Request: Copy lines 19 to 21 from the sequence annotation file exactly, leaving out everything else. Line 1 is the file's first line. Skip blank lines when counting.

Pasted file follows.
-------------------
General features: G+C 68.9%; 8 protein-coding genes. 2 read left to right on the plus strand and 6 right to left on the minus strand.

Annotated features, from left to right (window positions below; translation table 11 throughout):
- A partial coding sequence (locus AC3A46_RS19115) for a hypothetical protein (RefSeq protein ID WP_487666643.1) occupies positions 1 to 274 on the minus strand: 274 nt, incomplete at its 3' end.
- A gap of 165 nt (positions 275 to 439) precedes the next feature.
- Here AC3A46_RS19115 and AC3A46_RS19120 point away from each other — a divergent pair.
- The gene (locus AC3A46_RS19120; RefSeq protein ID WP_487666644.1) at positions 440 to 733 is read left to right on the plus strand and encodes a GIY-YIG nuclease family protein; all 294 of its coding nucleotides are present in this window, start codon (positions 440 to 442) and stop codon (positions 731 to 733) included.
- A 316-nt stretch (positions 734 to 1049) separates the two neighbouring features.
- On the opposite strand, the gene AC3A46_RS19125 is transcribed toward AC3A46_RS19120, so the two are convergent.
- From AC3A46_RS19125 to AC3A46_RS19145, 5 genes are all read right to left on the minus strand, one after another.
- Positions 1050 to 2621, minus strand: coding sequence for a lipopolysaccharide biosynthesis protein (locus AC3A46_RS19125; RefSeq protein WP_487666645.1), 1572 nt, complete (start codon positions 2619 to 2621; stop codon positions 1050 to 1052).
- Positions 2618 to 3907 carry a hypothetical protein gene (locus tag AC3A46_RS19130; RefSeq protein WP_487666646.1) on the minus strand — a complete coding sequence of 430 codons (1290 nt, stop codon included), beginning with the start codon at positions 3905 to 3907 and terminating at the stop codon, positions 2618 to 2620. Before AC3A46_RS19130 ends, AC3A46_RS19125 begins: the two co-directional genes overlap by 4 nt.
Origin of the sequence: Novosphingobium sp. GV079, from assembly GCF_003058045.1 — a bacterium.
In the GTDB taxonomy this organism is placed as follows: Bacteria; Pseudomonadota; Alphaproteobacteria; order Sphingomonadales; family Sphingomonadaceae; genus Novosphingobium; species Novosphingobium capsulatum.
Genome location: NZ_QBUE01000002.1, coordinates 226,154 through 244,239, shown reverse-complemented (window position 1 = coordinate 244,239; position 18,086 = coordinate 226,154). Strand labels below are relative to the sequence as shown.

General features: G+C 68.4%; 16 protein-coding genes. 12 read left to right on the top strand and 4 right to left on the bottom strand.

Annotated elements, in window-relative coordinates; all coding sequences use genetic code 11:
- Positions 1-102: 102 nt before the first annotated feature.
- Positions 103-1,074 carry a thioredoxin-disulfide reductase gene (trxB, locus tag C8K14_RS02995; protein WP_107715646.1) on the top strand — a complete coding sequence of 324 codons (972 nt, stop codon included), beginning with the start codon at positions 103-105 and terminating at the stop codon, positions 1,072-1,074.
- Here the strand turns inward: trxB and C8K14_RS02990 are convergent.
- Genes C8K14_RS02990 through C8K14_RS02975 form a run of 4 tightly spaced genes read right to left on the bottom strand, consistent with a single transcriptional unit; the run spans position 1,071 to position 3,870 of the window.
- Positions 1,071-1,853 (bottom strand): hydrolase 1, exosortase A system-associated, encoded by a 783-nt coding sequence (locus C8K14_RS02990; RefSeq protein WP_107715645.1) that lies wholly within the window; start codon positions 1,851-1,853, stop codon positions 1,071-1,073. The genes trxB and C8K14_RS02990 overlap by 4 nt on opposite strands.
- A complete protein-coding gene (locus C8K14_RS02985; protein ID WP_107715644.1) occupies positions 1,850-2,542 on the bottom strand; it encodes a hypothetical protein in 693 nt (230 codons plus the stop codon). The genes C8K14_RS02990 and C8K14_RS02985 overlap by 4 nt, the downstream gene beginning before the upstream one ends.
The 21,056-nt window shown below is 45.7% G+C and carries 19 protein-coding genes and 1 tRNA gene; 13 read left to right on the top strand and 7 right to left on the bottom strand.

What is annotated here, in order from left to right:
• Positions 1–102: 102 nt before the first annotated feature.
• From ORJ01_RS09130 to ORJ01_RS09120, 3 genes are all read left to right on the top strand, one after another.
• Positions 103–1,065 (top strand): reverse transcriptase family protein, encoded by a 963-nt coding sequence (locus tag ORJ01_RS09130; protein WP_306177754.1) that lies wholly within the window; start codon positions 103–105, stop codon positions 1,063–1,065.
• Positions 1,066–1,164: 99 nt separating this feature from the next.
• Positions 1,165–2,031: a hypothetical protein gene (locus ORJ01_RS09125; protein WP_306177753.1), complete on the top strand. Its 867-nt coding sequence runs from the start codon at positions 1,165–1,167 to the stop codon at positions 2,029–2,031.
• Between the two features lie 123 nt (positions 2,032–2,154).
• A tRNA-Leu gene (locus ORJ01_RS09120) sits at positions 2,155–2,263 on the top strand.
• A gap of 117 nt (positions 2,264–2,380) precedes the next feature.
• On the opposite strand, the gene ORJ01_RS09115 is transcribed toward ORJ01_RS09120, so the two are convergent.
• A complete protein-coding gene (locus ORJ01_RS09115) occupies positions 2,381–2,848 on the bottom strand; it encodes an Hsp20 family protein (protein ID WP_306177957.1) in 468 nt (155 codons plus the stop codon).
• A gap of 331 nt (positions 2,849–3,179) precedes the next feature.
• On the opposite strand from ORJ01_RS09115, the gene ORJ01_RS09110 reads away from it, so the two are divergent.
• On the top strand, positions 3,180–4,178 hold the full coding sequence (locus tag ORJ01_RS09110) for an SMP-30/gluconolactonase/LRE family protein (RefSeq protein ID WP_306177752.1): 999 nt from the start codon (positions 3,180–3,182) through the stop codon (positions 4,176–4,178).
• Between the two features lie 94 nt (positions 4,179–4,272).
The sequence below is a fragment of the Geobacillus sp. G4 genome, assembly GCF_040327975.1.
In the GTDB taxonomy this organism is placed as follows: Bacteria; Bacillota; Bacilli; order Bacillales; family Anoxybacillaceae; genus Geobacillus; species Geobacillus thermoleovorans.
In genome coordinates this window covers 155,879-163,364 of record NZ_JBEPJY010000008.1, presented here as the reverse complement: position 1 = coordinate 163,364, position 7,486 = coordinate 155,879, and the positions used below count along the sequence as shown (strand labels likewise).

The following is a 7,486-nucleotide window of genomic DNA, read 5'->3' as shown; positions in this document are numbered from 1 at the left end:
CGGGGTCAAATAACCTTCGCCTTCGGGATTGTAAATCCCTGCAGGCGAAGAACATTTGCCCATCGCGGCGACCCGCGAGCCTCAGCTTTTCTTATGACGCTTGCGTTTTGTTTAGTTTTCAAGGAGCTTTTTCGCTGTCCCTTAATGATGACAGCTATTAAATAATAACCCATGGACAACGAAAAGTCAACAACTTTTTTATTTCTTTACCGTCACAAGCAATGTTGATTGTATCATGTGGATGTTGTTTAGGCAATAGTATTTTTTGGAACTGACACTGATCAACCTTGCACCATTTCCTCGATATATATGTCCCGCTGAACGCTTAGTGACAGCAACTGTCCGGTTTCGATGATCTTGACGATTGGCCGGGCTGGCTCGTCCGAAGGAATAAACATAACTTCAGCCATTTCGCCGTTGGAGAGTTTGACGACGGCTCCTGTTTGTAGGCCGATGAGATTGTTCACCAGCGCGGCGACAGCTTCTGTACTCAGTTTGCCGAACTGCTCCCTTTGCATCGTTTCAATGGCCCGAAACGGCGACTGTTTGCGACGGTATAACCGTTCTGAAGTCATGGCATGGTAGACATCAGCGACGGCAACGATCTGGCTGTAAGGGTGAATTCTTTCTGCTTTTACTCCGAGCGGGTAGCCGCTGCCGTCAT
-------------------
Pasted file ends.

- Here the strand turns inward: trxB and C8K14_RS02990 are convergent.
- Genes C8K14_RS02990 through C8K14_RS02975 form a run of 4 tightly spaced genes read right to left on the bottom strand, consistent with a single transcriptional unit; the run spans position 1,071 to position 3,870 of the window.
- Positions 1,071-1,853 (bottom strand): hydrolase 1, exosortase A system-associated, encoded by a 783-nt coding sequence (locus C8K14_RS02990; RefSeq protein WP_107715645.1) that lies wholly within the window; start codon positions 1,851-1,853, stop codon positions 1,071-1,073. The genes trxB and C8K14_RS02990 overlap by 4 nt on opposite strands.